Food Poisoning in Dogs: What You Need to Know

01 May 2019

Food Poisoning in Dogs: What You Need to Know

Food poisoning is a very unpleasant illness that happens when contaminated food or something toxic is eaten. You may not realize that your pooch has been affected until a little while after the contaminated food has been consumed. But what are the signs that your dog displays when they have food poisoning and what are the implications? This article will explore this and explain signs to look out for and what could happen as a result of your four-legged friend becoming unwell from bad food. It can be very worrying for pet parents when their fur babies get sick, so it is important to know what to do in the event of food poisoning and how to respond. Dogs love to sniff around and taste or eat anything they may come across, so you may not always realize they have eaten something they shouldn’t. Understanding the symptoms of food poisoning will allow you to find out if they have.

What are the Signs of Food Poisoning in Your Dog?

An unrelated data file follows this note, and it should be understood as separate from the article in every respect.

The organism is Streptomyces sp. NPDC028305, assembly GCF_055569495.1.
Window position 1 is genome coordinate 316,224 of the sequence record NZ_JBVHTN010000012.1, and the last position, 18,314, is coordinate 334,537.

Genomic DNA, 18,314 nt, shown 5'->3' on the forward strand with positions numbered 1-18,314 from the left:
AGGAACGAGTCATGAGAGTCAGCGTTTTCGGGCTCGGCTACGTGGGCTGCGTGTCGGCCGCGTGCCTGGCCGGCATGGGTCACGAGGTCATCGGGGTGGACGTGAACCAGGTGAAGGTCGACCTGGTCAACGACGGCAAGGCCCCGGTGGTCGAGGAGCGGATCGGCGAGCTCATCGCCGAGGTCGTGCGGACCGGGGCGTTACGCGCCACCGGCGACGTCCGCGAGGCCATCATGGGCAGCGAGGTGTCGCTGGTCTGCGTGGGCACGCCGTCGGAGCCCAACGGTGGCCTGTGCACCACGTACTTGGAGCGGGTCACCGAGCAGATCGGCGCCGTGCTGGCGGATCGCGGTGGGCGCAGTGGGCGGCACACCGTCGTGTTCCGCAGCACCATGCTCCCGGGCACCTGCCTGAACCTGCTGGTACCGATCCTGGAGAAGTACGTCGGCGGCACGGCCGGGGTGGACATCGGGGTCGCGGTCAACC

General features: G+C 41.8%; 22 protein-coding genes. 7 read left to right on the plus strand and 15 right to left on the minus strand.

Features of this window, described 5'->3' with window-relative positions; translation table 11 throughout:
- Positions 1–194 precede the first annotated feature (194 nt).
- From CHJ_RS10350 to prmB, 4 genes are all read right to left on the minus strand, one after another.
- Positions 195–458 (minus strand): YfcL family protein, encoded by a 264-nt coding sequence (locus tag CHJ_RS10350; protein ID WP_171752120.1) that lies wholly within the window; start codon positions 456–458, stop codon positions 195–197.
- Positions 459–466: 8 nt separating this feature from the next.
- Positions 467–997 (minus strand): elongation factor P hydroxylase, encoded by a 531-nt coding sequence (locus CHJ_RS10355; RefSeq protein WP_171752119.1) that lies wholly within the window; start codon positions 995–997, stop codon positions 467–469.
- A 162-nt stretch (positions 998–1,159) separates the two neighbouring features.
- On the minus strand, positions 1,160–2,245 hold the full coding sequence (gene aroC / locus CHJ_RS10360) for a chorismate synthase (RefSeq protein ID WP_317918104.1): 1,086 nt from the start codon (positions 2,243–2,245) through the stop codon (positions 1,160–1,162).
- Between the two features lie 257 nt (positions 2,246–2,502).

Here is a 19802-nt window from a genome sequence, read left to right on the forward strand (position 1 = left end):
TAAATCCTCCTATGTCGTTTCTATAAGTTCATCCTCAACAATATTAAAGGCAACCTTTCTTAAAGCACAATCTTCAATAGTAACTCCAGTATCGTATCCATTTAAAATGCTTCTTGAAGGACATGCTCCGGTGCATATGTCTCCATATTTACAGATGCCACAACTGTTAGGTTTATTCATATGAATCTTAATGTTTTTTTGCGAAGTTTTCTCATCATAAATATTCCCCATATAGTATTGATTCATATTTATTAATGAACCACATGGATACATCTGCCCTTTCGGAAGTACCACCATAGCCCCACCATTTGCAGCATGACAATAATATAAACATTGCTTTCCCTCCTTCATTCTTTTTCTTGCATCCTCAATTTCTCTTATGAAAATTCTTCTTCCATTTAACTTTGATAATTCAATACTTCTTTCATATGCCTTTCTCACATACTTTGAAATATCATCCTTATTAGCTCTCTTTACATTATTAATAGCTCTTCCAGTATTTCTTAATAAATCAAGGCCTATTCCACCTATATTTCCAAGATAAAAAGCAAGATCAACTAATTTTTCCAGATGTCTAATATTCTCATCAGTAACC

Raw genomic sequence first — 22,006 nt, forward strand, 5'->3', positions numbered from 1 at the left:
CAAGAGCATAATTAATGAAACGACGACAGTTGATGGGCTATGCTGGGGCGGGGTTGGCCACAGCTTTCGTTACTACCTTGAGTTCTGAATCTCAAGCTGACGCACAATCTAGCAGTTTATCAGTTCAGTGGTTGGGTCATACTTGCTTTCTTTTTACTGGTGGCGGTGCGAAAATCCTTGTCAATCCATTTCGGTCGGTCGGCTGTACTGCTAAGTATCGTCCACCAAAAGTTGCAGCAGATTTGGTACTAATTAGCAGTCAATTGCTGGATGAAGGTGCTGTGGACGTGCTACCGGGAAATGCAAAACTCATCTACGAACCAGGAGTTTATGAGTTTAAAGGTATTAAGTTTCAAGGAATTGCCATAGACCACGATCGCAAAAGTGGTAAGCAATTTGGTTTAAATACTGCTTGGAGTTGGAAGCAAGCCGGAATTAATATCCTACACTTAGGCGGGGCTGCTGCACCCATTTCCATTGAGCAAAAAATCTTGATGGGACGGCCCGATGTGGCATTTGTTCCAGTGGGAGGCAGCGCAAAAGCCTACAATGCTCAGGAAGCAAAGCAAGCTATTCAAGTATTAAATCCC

If you have seen your pooch gobble down something they shouldn’t, always contact your vet. Witnessing your furry friend eating something bad at least gives you a head start on them getting sick, but what if you don’t see them eat something harmful? Dogs can easily get their snouts into something dangerous, especially with household cleaning products and gardening chemicals around your home and backyard. Some foods within your home can be dangerous too, including chocolate, caffeine, and alcohol. These foods can easily be left out on the coffee table or places within easy reach of your pooch. Naturally, they will want to smell and taste the food and drinks that you enjoy and often lap up what they can when it becomes available to them. It is so easy for this to happen, and often we don’t even realize our pup has sneakily eaten something. The usual time it takes for food poisoning symptoms to show up is around 3-4 days. This is quite a long time and you may forget that your pooch has been in contact with a hazardous product if the signs don’t develop straight away. So if you see your pup eating something that’s bad for them and nothing happens straight away, don’t be fooled. After a few days have passed, your pooch may start to develop a variety of symptoms. Vomiting and Diarrhea are very common symptoms, usually caused by the body trying to evacuate the toxic germs and bacteria. This can be very uncomfortable for your fur baby and not pleasant to clean up. They can also become dehydrated by losing fluids and may start to overheat. You may also notice that your pup has become lethargic and tired. A pet parent can usually tell when their fur baby is under the weather as they probably won’t be acting like normal. Your pooch may also start drooling more or twitching, and in more serious cases they may experience a seizure.